Monday, April 27, 2009

The Birdies that Sing in the Spring (tra la)

The ways of the creative mind are mysterious. There are times when it is easy to be inspired to write music by simply listening to the birds sing in the spring, and there are times when the birds that sing in the spring seem to be simply chattering among themselves in exclusive groups, with little concern for anything except calling to their own species, and making themselves heard. As a member of a different species, I can feel left out, useless, and superfluous. I guess it is all a matter of perspective.

There are also other seasons, and there are many things in life to celebrate with music, but there are a lot of situations in life that threaten the creative process. Seeing and hearing clearly--clearing away all the muck that comes with needing to be at least recognized (not to mention appreciated) for what we do, is something that does not come easily. The profession of music is filled with people who have to constantly build and rebuild their fragile egos, and sometimes that ego building and rebuilding takes up a great deal of creative energy. Sometimes it takes up a great deal of space and time as well.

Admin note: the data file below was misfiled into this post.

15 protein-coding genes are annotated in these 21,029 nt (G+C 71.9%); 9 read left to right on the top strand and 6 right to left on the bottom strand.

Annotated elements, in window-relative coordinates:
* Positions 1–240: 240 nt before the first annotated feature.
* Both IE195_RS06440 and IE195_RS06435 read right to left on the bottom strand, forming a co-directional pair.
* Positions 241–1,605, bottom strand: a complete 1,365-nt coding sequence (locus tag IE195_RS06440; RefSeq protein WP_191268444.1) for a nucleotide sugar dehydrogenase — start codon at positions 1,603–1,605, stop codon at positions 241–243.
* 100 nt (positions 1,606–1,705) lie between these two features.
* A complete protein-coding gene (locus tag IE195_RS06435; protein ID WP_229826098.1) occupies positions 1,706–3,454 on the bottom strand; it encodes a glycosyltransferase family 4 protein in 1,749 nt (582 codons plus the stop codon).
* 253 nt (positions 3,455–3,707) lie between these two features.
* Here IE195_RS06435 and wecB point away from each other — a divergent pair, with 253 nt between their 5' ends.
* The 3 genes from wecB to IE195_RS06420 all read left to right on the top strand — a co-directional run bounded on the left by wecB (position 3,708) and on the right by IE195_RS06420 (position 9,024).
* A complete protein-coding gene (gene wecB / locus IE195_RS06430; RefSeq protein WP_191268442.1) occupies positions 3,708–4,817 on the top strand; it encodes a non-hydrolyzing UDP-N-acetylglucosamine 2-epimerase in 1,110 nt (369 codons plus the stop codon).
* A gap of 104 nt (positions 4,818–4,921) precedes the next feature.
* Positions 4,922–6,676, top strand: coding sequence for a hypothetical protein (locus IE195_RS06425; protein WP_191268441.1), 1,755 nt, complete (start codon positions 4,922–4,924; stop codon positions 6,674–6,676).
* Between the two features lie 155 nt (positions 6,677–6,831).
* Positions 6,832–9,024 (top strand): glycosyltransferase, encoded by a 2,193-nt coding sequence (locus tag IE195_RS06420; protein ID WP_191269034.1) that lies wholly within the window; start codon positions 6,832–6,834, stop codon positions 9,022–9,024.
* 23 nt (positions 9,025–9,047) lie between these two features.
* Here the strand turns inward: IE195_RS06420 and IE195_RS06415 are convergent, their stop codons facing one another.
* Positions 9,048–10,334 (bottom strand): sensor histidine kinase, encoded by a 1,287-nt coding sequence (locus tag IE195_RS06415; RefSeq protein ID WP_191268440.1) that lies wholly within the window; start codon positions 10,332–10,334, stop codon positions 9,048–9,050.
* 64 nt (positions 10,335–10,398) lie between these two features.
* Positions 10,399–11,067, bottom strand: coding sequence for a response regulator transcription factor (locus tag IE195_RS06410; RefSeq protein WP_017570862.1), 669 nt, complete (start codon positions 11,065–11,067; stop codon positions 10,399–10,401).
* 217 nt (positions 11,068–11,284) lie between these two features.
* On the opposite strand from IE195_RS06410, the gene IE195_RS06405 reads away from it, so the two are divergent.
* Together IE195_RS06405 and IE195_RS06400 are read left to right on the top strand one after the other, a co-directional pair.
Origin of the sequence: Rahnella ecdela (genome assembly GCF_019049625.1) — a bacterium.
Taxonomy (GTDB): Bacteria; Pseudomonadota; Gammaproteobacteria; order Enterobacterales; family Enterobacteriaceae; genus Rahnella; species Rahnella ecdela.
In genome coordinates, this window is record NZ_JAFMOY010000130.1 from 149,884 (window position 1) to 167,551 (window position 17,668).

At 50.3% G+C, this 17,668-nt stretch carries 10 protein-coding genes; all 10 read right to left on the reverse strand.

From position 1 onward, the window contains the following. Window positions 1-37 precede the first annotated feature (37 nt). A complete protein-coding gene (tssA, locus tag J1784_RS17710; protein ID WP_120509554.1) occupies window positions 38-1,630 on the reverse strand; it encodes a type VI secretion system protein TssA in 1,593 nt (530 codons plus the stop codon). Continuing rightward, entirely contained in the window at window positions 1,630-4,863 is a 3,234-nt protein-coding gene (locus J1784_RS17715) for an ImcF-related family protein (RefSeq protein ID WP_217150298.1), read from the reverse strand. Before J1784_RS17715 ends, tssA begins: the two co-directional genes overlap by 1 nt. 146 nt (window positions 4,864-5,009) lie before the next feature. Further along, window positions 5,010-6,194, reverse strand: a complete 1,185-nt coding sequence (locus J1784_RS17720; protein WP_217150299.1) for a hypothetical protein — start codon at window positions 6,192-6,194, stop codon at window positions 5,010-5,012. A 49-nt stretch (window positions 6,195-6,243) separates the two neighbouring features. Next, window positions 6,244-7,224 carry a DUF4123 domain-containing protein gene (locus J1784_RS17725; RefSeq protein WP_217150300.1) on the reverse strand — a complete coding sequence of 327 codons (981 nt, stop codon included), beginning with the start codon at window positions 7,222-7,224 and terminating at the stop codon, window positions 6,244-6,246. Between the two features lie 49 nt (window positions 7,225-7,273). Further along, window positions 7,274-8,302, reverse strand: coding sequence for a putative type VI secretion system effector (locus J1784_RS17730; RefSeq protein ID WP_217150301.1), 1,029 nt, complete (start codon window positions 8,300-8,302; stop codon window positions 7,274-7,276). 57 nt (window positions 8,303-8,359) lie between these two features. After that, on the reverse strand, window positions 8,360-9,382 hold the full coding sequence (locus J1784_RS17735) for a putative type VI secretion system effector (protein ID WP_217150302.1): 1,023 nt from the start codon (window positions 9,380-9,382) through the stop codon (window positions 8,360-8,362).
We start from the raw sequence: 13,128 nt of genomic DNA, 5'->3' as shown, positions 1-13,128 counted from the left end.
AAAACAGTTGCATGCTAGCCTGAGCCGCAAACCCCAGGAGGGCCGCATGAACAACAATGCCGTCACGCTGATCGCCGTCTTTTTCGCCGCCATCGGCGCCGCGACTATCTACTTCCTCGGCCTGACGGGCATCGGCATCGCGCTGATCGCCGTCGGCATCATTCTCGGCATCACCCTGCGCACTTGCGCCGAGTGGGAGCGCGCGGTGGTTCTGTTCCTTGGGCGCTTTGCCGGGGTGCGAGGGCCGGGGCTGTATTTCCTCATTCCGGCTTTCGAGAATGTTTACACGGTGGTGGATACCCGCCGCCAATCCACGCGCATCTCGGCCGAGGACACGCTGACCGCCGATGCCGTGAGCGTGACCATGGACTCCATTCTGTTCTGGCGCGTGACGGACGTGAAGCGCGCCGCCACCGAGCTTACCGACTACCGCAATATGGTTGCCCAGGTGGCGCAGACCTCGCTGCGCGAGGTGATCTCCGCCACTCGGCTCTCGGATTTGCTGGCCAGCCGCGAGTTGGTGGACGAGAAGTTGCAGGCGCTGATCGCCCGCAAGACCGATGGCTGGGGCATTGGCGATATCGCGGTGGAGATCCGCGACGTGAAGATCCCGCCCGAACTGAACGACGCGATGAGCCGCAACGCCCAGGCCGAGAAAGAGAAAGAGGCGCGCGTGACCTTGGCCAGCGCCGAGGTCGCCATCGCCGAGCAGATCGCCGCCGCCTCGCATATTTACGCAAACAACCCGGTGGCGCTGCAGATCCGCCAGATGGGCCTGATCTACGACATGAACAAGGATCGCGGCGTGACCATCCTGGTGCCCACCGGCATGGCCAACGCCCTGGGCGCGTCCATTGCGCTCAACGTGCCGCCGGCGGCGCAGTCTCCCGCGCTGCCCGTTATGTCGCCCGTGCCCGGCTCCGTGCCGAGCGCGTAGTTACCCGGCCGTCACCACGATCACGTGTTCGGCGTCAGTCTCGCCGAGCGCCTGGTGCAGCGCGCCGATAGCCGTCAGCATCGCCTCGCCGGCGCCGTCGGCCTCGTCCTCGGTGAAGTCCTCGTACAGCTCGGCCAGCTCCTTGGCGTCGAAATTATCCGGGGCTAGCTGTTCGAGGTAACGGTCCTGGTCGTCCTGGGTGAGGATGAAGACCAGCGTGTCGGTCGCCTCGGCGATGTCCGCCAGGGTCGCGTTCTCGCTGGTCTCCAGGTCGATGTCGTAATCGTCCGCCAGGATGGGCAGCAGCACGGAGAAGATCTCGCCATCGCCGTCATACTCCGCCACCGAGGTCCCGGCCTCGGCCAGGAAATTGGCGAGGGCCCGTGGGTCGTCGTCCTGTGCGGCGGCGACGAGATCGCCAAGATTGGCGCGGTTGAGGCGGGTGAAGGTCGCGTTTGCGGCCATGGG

I find that it is best to look to nature for strength. I get excited when the birds return and sing to one another outside my window, and I feel open to whatever inspiration happens to come my way. I also get excited when I hear a performing musician play or sing particularly beautifully (like I did yesterday). I think of it as a wonder of nature when it happens--a surprising mixture of many people, influences, and spontaneous feelings (combined with a lot of hard work). It's like all the innocent energy of birdsong, but its presented in an organized way, and translated into a language that allows me to take part in the conversation, even as a listener.

The birds are so busy singing their hearts out that they don't have the luxury of listening to their unintentional and highly complicated counterpoint. But I do.

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